Campus in uproar

Three weeks ago Notre Dame’s Diversity Council approved an initiative entitled “Fairness And Religious Tolerance.” This initiative, according to the council, “cultivates a supportive environment for religious freedom; students will be allowed and encouraged to worship whomever and whatever they want with the aid of the university.”

Understandably, the practicing Catholics of Notre Dame were critical of such a policy. “I went to social media and wrote a condemnation of this legislation with a lot of exclamation points … I mean a lot,” said Erin Knacky. But some went even further. 

Rafa Leulle attempted to shove the council’s legislation right back in their faces. Consequently, he created a religious reformation at Notre Dame. It all started when he stood on a table in South Dining Hall, and said, as an act of protest, “If they say we can worship anything and be respected for it, then why don’t we worship our food?”

And that’s what happened.

Much to Leulle’s surprise, his exigent statement was met with wild applause. “And so I thought to myself as I was looking down at my watered down pasta,” said Mike Candy, “Could I really make a religion out of my spaghetti?” Canady’s observation was not desolate. It seems as though many people had pasta that night, leading to the greatest religious reformation that has ever occurred on campus grounds. Two weeks after Leulle’s protest, Pastafarianism has become the second most practiced religion on campus. 

Though some claim it’s satirical, Pastafarianism consists of hundreds of thousands of devoted followers who firmly believe that a supernatural being, with unlimited power and undying tenderness, created the universe: the Flying Spaghetti Monster. Guided by a gospel and Eight Commandments, titled the “I’d really rather you didn’ts,” The Church of the Flying Spaghetti Monster is “legit and backed by hard science,” according to their mission statement.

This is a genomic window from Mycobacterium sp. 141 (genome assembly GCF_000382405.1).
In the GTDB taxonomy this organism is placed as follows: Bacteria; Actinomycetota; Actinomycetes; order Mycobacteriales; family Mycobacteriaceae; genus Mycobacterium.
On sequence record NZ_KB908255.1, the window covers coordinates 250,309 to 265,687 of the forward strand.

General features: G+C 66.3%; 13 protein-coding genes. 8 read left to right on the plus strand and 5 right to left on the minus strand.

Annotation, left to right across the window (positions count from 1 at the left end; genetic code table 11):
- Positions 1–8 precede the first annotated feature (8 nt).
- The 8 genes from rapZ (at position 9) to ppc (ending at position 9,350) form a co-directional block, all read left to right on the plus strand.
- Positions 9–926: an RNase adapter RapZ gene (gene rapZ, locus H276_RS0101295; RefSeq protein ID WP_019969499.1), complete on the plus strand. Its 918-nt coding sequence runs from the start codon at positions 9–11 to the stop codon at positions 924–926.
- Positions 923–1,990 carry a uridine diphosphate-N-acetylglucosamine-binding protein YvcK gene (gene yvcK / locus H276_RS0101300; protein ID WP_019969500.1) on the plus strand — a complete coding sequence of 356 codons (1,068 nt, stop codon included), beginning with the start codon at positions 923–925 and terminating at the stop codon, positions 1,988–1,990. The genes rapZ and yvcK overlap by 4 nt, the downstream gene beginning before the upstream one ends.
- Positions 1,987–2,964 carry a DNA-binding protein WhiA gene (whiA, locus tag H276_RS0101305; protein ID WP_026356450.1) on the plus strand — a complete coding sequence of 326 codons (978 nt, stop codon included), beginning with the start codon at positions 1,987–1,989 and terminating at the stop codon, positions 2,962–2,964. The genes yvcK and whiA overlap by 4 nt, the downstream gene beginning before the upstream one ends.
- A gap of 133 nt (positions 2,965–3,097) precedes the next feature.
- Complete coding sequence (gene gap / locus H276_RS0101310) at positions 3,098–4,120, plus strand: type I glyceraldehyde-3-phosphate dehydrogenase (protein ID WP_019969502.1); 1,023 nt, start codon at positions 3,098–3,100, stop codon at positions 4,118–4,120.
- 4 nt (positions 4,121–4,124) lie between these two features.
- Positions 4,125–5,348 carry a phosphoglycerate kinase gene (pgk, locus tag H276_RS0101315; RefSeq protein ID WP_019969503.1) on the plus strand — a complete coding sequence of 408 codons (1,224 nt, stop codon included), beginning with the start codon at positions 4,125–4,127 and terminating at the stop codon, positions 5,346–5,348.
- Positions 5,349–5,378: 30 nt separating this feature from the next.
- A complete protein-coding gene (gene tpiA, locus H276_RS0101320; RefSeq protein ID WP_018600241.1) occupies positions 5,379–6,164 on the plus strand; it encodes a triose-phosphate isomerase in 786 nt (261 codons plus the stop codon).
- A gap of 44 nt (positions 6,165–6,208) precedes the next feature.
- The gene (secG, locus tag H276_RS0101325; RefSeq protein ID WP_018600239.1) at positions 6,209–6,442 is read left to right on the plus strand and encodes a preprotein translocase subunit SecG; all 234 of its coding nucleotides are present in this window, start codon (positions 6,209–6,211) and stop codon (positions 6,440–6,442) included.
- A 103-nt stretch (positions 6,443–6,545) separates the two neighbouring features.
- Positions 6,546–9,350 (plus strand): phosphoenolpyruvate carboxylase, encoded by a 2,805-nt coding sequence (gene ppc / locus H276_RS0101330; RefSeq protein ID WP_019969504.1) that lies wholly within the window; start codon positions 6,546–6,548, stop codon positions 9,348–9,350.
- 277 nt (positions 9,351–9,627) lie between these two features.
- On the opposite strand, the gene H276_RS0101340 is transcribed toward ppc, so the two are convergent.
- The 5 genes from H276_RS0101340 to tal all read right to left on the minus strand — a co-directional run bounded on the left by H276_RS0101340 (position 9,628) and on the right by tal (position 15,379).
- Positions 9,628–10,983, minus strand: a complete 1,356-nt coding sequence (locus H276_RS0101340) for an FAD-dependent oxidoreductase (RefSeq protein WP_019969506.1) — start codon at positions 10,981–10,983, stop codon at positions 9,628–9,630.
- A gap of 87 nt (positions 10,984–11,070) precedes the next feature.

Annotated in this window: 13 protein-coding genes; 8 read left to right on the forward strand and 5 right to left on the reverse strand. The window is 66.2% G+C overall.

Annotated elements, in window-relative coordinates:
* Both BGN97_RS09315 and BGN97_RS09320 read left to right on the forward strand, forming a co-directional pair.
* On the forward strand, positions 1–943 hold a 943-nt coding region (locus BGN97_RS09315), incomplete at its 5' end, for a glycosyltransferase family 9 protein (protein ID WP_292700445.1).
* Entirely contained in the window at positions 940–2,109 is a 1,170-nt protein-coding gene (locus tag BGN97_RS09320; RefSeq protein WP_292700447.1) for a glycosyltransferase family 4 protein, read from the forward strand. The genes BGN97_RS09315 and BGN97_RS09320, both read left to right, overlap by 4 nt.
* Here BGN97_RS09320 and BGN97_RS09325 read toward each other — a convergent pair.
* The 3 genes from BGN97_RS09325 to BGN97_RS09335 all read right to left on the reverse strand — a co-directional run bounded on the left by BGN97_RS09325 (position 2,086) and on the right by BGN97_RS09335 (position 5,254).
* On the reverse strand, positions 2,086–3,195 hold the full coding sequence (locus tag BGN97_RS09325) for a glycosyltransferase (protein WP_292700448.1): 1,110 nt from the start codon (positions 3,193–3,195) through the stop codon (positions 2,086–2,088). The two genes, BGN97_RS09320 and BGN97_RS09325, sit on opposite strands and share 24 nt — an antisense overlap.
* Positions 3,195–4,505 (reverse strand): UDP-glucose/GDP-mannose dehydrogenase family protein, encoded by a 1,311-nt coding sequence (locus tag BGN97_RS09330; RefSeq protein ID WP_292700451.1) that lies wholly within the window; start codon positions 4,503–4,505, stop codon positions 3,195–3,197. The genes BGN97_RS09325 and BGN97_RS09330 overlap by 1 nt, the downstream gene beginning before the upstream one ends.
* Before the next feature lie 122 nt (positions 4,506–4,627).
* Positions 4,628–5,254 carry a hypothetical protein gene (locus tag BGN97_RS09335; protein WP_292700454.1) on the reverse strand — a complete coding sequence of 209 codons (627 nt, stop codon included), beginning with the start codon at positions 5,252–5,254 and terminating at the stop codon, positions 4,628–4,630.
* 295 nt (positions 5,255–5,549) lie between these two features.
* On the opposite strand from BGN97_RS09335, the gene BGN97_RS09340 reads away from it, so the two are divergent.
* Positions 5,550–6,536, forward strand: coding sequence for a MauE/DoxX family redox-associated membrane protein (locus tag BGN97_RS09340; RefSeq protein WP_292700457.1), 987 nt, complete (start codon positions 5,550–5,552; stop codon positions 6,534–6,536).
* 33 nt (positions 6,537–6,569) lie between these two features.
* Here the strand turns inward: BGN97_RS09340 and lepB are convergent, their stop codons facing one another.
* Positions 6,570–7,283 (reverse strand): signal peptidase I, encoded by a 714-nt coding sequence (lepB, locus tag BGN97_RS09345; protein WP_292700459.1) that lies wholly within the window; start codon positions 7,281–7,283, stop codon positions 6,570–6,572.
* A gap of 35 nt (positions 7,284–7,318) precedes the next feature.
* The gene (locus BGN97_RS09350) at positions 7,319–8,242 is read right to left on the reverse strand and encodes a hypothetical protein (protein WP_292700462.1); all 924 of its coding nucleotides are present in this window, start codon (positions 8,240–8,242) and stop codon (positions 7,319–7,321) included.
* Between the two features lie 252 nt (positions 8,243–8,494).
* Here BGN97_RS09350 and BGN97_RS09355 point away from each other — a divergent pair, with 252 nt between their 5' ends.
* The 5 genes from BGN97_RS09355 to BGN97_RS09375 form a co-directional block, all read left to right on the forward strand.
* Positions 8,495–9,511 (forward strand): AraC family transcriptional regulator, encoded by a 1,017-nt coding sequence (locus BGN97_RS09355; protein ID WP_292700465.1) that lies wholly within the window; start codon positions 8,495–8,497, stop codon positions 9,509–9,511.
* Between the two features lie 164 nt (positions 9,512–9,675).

Much of the Catholic student body has publicly expressed opposition to the outlandish group. Both sides, however, were happy that, despite their cultural differences, the conflict they shared had not turned physical. Two days ago, that changed.  

“We went to the Campus Dining administration with a petition to ban pasta in the dining halls because of the outrageous religious practices that were going on in there,” said Jason Capulong, a Catholic freshman. “I told Dr. Nurfingham, ‘Hey, you don’t see me or the other Catholics sneaking laxatives in non-spaghetti-oriented foods, do you?’ That seemed to resonate with him.” 

Subsequently, Ned Nurfingham, the Director of Campus Dining, made a public announcement in South Dining Hall two days ago. The dining hall was packed, and tensions were high. Dr. Ned began his address with a bombshell: “We will no longer be serving pasta in the dining halls.” A food fight ensued. And thus, the ninth Crusade began.

The Catholics were prepared to fight that day. “The initial tomato attack by the Pastafarians was definitely detrimental to parts of our ranks, but our response was much more impactful,” said Madeline Jennings. “One of my friends brought a spud gun just in case, and after the tomato volley, he got off the ground and fired a potato that hit this Pastafarian square in the face and knocked her unconscious. That definitely raised morale.”  

Things only got worse. “Soon the Pastafarians started bringing soup into the fight,” said Kevin Gates, a mild-mannered Catholic. “That was one of the most graphic and awful experiences I have ever witnessed in my entire life.” 

As the fight progressed, it turned into war. Crimes were being committed, enemies were taken prisoner, and food was being used as a nearly fatal weapon. “There were no casualties, thankfully, but of the 1,580 members or so that participated, 1,145 were hospitalized,” said one of the campus nurses. “I left Philadelphia to get away from scenes like this.”   

“I should’ve gone to Gary Community College,” complained one exasperated student. 

“I tried to climb a streetlamp to avoid the terror,” said a hospitalized student. “But it was greased with Crisco. I felt like a tender piece of meat sliding down a bone into the jaws of a pack of hungry dogs.”   

A consensus regarding the battle’s victor has not been achieved yet. “If you want my expert opinion, this just goes to show that there are no winners in war,” said Jonah Fairbank, a freshman on campus. “I literally saw a guy get buried in squash. You call that victory?” 

Moving forward, many students are left in a state of terror. “What other foods are they going to ban?” asked Sheila McCourtney, a senior on the softball team. “If they take away my fruit loops, I’m gonna bust someone’s teeth.”  

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Photo Credit: Matthew Rice

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